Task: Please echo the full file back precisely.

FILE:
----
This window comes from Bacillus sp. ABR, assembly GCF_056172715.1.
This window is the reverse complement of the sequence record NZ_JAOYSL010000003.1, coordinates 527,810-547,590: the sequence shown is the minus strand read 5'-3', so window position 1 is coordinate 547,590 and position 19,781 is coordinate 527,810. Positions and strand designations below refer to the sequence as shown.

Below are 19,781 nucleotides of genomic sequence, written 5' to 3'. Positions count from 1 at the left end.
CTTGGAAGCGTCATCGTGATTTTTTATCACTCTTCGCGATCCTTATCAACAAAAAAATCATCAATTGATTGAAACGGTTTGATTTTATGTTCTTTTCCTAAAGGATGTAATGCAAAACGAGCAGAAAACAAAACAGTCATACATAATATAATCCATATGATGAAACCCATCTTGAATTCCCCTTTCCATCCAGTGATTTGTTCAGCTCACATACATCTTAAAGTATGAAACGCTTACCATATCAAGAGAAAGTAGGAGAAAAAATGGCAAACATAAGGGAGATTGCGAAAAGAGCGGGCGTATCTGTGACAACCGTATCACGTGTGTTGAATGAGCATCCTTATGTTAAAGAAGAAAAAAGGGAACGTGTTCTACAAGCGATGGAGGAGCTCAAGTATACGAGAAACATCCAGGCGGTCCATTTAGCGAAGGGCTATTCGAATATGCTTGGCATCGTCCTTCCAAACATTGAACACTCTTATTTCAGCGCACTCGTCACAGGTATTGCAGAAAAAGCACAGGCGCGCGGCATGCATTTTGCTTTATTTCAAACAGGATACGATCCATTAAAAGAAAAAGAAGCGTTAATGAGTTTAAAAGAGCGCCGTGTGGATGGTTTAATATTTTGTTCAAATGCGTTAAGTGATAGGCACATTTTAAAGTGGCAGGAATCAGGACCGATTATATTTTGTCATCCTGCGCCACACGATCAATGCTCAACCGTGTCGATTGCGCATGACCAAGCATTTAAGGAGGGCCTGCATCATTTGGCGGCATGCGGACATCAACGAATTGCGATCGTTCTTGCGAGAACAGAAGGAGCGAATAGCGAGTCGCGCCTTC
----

This window comes from Bacillus sp. ABR, assembly GCF_056172715.1.
This window is the reverse complement of the sequence record NZ_JAOYSL010000003.1, coordinates 527,810-547,590: the sequence shown is the minus strand read 5'-3', so window position 1 is coordinate 547,590 and position 19,781 is coordinate 527,810. Positions and strand designations below refer to the sequence as shown.

Below are 19,781 nucleotides of genomic sequence, written 5' to 3'. Positions count from 1 at the left end.
CTTGGAAGCGTCATCGTGATTTTTTATCACTCTTCGCGATCCTTATCAACAAAAAAATCATCAATTGATTGAAACGGTTTGATTTTATGTTCTTTTCCTAAAGGATGTAATGCAAAACGAGCAGAAAACAAAACAGTCATACATAATATAATCCATATGATGAAACCCATCTTGAATTCCCCTTTCCATCCAGTGATTTGTTCAGCTCACATACATCTTAAAGTATGAAACGCTTACCATATCAAGAGAAAGTAGGAGAAAAAATGGCAAACATAAGGGAGATTGCGAAAAGAGCGGGCGTATCTGTGACAACCGTATCACGTGTGTTGAATGAGCATCCTTATGTTAAAGAAGAAAAAAGGGAACGTGTTCTACAAGCGATGGAGGAGCTCAAGTATACGAGAAACATCCAGGCGGTCCATTTAGCGAAGGGCTATTCGAATATGCTTGGCATCGTCCTTCCAAACATTGAACACTCTTATTTCAGCGCACTCGTCACAGGTATTGCAGAAAAAGCACAGGCGCGCGGCATGCATTTTGCTTTATTTCAAACAGGATACGATCCATTAAAAGAAAAAGAAGCGTTAATGAGTTTAAAAGAGCGCCGTGTGGATGGTTTAATATTTTGTTCAAATGCGTTAAGTGATAGGCACATTTTAAAGTGGCAGGAATCAGGACCGATTATATTTTGTCATCCTGCGCCACACGATCAATGCTCAACCGTGTCGATTGCGCATGACCAAGCATTTAAGGAGGGCCTGCATCATTTGGCGGCATGCGGACATCAACGAATTGCGATCGTTCTTGCGAGAACAGAAGGAGCGAATAGCGAGTCGCGCCTTC